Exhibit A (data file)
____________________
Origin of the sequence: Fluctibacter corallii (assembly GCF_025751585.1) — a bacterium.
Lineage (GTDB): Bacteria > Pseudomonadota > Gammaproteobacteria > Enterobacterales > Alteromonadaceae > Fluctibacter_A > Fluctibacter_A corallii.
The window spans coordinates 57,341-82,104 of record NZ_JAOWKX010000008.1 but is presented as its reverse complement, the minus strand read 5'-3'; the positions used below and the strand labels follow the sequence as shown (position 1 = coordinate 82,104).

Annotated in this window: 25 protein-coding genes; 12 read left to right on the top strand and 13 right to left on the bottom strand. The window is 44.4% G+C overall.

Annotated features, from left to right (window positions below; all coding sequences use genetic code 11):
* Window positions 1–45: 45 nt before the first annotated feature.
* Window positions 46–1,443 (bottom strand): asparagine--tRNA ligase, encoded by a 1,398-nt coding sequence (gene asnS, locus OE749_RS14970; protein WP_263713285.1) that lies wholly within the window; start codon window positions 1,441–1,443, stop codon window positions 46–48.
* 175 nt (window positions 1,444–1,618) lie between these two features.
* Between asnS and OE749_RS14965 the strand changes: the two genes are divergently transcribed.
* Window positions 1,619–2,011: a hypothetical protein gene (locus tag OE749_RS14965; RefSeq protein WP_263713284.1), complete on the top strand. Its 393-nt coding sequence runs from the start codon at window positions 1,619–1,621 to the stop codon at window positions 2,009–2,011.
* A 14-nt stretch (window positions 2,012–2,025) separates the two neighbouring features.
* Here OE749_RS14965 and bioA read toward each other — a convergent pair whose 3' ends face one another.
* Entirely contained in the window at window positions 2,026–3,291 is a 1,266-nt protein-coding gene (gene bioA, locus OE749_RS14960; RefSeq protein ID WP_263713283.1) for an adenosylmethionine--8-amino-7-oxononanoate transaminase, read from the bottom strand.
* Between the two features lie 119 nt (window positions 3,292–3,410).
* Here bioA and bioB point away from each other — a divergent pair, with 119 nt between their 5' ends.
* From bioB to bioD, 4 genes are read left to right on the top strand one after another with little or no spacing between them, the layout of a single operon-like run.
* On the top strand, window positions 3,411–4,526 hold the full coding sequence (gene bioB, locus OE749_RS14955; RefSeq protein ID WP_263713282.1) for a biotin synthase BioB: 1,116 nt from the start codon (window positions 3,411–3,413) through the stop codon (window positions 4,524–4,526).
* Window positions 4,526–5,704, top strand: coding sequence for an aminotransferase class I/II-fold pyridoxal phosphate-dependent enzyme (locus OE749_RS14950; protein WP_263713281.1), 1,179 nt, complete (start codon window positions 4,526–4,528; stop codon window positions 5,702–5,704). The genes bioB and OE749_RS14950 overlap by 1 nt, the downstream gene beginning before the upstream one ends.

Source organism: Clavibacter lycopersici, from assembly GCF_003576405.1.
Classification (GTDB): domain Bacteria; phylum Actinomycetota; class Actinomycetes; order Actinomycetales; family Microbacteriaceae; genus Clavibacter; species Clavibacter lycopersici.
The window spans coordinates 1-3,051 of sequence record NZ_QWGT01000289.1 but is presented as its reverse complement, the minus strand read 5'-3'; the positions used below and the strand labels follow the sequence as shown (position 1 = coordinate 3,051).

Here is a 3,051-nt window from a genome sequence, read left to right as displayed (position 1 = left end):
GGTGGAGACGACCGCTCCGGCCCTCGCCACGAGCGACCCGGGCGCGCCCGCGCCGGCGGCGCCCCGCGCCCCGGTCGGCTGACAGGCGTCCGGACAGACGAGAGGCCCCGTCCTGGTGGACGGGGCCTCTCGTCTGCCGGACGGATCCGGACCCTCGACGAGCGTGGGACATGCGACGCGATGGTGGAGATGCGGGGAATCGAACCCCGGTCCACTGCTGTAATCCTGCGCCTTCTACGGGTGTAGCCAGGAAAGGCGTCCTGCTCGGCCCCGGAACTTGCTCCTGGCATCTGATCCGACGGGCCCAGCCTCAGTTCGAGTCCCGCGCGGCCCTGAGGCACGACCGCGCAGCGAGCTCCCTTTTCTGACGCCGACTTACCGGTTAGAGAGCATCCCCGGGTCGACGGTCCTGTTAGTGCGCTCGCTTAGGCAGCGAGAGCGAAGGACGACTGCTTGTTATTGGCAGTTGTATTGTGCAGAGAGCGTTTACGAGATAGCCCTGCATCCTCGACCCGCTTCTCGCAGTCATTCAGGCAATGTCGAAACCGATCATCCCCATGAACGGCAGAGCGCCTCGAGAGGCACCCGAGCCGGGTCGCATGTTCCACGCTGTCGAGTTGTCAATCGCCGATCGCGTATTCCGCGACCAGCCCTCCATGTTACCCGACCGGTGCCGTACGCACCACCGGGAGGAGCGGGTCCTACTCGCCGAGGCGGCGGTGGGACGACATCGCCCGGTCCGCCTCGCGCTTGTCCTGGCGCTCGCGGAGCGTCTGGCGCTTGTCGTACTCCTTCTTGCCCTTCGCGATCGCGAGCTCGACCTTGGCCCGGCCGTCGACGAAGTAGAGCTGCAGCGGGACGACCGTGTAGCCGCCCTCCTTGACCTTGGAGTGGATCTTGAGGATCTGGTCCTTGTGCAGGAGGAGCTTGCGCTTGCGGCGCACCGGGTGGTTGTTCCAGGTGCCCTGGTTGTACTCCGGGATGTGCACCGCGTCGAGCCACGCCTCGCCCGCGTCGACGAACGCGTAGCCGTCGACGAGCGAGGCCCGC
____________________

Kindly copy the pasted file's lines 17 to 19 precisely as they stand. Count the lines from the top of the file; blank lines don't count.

* On the top strand, window positions 3,411–4,526 hold the full coding sequence (gene bioB, locus OE749_RS14955; RefSeq protein ID WP_263713282.1) for a biotin synthase BioB: 1,116 nt from the start codon (window positions 3,411–3,413) through the stop codon (window positions 4,524–4,526).
* Window positions 4,526–5,704, top strand: coding sequence for an aminotransferase class I/II-fold pyridoxal phosphate-dependent enzyme (locus OE749_RS14950; protein WP_263713281.1), 1,179 nt, complete (start codon window positions 4,526–4,528; stop codon window positions 5,702–5,704). The genes bioB and OE749_RS14950 overlap by 1 nt, the downstream gene beginning before the upstream one ends.

Source organism: Clavibacter lycopersici, from assembly GCF_003576405.1.